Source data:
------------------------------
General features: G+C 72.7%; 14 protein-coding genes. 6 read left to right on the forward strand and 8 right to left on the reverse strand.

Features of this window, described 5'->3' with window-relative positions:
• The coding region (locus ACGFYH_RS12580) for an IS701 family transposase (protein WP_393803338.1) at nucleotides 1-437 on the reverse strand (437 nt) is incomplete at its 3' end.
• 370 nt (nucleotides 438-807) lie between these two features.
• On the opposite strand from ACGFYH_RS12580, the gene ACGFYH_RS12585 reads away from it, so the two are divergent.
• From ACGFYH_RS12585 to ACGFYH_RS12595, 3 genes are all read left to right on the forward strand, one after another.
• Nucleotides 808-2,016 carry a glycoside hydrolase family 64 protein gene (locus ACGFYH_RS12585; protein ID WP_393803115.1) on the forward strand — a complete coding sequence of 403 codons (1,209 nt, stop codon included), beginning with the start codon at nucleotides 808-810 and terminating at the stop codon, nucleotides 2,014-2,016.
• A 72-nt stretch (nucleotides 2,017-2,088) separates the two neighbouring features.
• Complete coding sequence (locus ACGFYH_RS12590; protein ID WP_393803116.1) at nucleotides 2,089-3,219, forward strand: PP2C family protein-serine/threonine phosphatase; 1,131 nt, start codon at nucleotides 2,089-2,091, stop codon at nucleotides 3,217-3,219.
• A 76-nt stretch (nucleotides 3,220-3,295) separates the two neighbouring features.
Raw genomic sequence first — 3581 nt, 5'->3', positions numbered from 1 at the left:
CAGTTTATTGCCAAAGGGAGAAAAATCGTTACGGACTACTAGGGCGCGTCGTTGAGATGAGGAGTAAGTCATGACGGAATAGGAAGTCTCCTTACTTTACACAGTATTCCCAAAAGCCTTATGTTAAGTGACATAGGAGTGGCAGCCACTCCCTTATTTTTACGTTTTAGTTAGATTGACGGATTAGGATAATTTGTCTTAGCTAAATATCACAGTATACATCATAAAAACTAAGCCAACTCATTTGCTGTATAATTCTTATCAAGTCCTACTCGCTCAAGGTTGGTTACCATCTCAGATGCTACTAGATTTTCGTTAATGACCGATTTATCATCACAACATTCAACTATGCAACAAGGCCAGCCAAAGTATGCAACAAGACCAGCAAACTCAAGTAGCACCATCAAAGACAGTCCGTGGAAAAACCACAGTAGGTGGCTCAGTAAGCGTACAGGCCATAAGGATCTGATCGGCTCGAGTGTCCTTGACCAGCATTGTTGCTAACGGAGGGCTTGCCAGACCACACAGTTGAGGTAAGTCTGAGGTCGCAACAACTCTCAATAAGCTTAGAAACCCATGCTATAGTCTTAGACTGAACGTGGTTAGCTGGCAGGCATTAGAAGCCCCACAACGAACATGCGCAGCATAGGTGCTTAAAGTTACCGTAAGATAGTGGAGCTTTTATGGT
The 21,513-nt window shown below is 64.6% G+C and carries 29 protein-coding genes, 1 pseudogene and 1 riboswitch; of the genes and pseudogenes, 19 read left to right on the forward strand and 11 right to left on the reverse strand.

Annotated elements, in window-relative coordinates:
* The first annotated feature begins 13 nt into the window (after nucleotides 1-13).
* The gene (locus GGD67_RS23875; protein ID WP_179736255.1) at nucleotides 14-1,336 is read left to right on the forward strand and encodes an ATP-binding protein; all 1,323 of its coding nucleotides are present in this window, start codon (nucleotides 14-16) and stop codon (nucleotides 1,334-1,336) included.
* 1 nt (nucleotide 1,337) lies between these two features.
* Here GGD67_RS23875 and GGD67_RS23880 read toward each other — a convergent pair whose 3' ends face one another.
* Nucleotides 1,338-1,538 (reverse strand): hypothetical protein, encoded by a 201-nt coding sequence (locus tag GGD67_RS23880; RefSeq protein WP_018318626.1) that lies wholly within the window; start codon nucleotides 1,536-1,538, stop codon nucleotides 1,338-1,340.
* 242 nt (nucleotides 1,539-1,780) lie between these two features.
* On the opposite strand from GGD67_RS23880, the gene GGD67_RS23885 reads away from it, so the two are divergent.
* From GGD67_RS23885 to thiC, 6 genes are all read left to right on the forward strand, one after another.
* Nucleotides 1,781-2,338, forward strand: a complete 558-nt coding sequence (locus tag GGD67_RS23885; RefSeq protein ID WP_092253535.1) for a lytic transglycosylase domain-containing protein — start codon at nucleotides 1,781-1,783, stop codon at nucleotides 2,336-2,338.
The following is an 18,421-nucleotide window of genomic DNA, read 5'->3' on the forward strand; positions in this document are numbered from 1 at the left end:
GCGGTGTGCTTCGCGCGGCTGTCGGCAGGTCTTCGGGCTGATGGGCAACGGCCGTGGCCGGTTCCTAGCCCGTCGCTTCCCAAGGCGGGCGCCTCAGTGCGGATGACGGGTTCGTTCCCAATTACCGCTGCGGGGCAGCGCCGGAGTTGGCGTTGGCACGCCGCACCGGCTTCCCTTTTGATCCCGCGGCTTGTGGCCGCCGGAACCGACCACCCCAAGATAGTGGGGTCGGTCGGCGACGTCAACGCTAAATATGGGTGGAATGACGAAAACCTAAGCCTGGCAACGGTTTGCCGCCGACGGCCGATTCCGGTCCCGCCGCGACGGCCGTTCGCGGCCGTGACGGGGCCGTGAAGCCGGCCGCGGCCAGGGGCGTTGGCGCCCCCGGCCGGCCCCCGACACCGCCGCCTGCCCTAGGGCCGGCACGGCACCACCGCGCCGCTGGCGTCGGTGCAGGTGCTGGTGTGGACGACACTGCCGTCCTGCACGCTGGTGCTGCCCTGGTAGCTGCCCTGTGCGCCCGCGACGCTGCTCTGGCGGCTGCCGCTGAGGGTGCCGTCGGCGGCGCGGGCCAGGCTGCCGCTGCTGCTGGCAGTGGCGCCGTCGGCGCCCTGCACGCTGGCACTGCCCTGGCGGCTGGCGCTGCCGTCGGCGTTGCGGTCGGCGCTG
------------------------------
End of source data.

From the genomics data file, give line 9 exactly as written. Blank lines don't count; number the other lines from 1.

• Complete coding sequence (locus ACGFYH_RS12590; protein ID WP_393803116.1) at nucleotides 2,089-3,219, forward strand: PP2C family protein-serine/threonine phosphatase; 1,131 nt, start codon at nucleotides 2,089-2,091, stop codon at nucleotides 3,217-3,219.